"Yes, please. I'm sated. We're going to have to sit here and talk for a few minutes. I don't think I could possibly move after that lunch."
Drema, I think you're wrong.
Steve. I don't think Neverland is his type of show. Really, there's only one man alive who could do justice to it as a musical.
"Do I get three guesses?"
"Billy Finn discovers Broadway and the direction of the rest of his life when he sees a matinee of Hello, Dolly. Would you be thinking of Jerry Herman?"
You're reading my mind.
"I'm reading the script. Would it surprise you if I said I think I agree?"
A little. Why?
"The story of Billy Finn's journey of discovery is a simple one. It needs to be told in ballads and duets. Soft and sweet and gentle. That's the essence of the character. But, you can't put together a musical using only ballads and duets. A musical needs umph!"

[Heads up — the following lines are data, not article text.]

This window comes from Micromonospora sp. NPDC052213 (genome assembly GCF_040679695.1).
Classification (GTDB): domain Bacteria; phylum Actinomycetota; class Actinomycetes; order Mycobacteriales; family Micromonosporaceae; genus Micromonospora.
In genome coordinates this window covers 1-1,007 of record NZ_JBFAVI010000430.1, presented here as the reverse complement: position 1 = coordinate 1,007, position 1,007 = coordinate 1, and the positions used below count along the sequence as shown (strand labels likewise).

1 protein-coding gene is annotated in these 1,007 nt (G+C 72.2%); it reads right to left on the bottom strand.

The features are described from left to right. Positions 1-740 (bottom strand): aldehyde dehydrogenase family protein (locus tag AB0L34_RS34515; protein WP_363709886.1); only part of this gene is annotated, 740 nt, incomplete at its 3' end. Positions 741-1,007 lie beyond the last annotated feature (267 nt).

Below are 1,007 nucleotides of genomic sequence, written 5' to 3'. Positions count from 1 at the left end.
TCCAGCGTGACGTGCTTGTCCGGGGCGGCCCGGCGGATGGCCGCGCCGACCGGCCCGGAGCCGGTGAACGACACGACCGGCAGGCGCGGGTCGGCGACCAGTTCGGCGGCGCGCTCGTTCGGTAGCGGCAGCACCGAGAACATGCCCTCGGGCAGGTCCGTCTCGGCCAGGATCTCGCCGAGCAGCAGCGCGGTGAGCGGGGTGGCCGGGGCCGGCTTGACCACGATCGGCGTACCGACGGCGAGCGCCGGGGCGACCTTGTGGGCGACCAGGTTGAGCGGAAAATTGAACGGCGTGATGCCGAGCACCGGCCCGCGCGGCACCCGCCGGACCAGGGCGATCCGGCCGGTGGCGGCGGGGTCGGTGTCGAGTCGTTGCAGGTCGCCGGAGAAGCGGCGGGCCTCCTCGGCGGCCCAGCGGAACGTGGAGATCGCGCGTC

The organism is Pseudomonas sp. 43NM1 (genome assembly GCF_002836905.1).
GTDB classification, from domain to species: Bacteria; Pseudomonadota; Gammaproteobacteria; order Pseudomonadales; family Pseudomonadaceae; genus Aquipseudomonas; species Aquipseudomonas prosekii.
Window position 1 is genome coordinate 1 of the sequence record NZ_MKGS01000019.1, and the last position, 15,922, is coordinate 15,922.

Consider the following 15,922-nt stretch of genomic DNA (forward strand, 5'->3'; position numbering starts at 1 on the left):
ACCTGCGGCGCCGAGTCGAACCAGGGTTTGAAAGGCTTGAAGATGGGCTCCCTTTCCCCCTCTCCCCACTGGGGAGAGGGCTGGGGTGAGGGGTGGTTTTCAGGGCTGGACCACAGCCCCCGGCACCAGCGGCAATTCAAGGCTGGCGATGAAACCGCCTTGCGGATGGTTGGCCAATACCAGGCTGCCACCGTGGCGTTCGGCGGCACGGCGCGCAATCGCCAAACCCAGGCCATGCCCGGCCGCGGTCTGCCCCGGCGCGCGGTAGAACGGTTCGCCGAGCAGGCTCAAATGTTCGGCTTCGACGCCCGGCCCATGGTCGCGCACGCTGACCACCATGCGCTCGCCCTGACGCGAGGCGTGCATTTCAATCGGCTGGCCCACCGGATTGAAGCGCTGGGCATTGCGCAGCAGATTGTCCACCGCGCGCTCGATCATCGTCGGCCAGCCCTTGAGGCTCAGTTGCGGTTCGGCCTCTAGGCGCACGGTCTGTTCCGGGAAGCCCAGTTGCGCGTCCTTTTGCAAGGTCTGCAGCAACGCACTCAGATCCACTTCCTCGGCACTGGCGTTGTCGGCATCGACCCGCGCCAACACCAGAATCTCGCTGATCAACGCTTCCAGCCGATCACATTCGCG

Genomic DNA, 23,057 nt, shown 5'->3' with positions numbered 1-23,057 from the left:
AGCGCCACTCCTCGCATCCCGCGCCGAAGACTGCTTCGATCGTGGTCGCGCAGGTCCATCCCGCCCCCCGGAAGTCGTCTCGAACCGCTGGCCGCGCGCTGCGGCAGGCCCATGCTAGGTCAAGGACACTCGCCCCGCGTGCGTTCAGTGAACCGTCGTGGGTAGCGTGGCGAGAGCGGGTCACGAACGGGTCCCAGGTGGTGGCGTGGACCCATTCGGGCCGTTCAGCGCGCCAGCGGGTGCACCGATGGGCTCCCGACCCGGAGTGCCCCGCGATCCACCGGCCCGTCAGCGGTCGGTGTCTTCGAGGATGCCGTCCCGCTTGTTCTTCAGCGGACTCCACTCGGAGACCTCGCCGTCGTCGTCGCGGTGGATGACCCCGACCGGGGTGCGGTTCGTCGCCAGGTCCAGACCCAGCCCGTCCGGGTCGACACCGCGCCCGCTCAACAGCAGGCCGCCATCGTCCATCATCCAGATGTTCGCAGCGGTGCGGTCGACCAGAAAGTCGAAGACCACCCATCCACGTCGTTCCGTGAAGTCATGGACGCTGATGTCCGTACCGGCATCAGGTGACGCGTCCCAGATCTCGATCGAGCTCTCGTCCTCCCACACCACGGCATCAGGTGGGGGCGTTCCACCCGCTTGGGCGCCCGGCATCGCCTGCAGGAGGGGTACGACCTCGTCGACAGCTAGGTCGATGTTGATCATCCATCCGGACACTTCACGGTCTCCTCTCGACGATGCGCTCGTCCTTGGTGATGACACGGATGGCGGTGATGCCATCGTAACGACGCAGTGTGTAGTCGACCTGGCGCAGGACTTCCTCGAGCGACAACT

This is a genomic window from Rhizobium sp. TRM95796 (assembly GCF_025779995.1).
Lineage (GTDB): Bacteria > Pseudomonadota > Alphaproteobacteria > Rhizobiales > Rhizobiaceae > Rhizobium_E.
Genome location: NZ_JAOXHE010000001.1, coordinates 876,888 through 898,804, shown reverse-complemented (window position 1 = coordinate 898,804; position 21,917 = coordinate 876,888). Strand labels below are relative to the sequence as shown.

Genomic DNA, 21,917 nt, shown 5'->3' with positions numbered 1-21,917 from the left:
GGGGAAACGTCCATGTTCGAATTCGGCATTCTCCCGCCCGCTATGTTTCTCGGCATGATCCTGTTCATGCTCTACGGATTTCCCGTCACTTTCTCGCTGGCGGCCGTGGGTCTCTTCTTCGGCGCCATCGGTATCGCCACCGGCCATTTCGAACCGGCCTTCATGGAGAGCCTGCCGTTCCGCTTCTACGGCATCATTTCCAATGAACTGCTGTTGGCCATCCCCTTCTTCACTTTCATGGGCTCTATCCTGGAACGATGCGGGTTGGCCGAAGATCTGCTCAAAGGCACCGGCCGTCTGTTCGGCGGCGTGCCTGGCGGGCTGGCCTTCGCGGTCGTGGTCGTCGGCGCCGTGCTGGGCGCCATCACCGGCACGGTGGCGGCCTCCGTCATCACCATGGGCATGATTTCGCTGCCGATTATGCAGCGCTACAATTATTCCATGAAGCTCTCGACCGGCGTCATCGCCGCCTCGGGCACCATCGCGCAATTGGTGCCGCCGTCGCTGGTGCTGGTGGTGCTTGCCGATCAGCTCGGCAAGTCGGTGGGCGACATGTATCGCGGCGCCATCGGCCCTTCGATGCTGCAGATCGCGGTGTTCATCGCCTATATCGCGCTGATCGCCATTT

"You know what I mean. Billy Finn's story is set during and told in terms of the Broadway of the 60s, 70s, and 80s. Neverland will get all the umph it needs from playing Billy's story against the big, splashy glitz and glamor of the Broadway sound of those three decades. Jerry Herman created that sound. Think about it. From Hello, Dolly in the early 60s through Mame, Dear World, Mack & Mabel, Grand Tour, ending with La Cage in the 80s, Jerry Herman was Broadway. Who better to give you the authentic sound than the old Master himself?"